Authorities urged to hand over domestic violence cash now

Police and crime commissioner Adam Simmonds pictured at Police HQ, Wootton Hall. ENGNNL00120141002112052
Police and crime commissioner Adam Simmonds pictured at Police HQ, Wootton Hall. ENGNNL00120141002112052
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Health and crime and council bosses have been urged to come together within seven days to ensure funding for under-threat domestic violence services in Northamptonshire can continue this year.

Earlier this year, it was revealed that refuges in the county could close because of a funding shortage.

At a meeting of the Northamptonshire Health and Wellbeing Board at County Hall this morning (Thursday), bosses from authorities around the county were asked to commit to funding the interpersonal violence services for the remainder of 2014/15.

A report to the committee by Northamptonshire County Council chief executive Paul Blantern explained that if the funding was not agreed imminently, about 550 high risk victims in the county will no longer be able to access help, and one or two high risk victims at risk of homicide or serious physical injury will not be able to access services each day.

A £114,000 black-hole in funding, left after primary care trusts disbanded, was covered by Northamptonshire County Council last year but funding for 2014-15 has still not been rubber-stamped by all the authorities involved, despite massive efforts to encourage all the bodies to agree.

No source for that £114,000 for this year has yet been found.

There is also a shortfall of £13,579 in this year’s budget left after changes to the running of the probation service.

Speaking at today’s meeting, Police Crime Commissioner Adam Simmonds said: “This is incredibly frustrating. Let’s sort out this year’s funding and let’s do that very, very quickly.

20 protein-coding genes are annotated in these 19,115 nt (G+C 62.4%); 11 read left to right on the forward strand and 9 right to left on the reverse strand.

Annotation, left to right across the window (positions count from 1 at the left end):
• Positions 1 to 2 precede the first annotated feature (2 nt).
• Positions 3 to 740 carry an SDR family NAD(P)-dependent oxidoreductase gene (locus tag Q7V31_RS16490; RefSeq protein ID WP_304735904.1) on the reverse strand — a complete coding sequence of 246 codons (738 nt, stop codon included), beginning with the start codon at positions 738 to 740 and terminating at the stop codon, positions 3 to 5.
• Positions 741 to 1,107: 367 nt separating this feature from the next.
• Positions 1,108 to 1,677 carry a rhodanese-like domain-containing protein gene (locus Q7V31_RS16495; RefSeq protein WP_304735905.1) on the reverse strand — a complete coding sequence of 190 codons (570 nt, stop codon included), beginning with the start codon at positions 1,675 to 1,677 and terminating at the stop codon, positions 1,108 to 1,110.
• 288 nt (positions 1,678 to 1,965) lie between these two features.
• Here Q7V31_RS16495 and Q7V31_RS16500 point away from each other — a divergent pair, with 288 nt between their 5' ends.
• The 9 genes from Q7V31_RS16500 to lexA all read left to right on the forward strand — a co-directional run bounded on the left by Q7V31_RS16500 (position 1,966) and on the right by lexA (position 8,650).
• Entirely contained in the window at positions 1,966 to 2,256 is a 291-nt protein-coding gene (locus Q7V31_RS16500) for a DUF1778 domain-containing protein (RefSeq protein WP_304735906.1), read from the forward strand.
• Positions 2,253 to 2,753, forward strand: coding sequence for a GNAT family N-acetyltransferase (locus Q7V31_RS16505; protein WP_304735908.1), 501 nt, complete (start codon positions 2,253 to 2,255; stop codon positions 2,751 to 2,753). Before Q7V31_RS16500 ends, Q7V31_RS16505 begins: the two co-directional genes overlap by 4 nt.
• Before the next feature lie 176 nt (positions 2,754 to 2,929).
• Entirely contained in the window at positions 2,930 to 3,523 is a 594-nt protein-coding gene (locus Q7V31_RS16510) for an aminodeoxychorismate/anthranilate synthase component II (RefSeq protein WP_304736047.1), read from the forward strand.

“If we don’t do this within seven days you start to wonder whether people are up to the challenge.”

Borough and district councils, the county council, clinical commissioning groups, NHS England, the probation service and the office of the police and crime commissioner have all been asked to agree to help towards the £1m cost of funding the Sunflower Centre, the Serenity Sexual Assault Referral Centre, plus two bodies that co-ordinate the services called Multi Agency Risk Assessment Conference coordination and the Multi Agency Public Protection Arrangements coordination.

Interpersonal violence services encompass domestic abuse, honour-based violence, female genital mutilation, forced marriage, stalking, harassment, rape and sexual violence, sexual exploitation, human trafficking, prostitution and sex working.

Also speaking at today’s meeting, vice chancellor of Northampton University Professor Nick Petford said: “(Healthcare funding) is riven with self-interest and riven with groups not really wanting to share.

“If you have got the money in your budget and you have not paid then give them the money.

“Put your money where your mouth is and support the people of Northamptonshire.”

During this financial year, there will be a review of the way in which all interpersonal violence services are funded. The funding authorities were also asked at this morning’s meeting to agree to fund the next three years of services, whatever form that may take.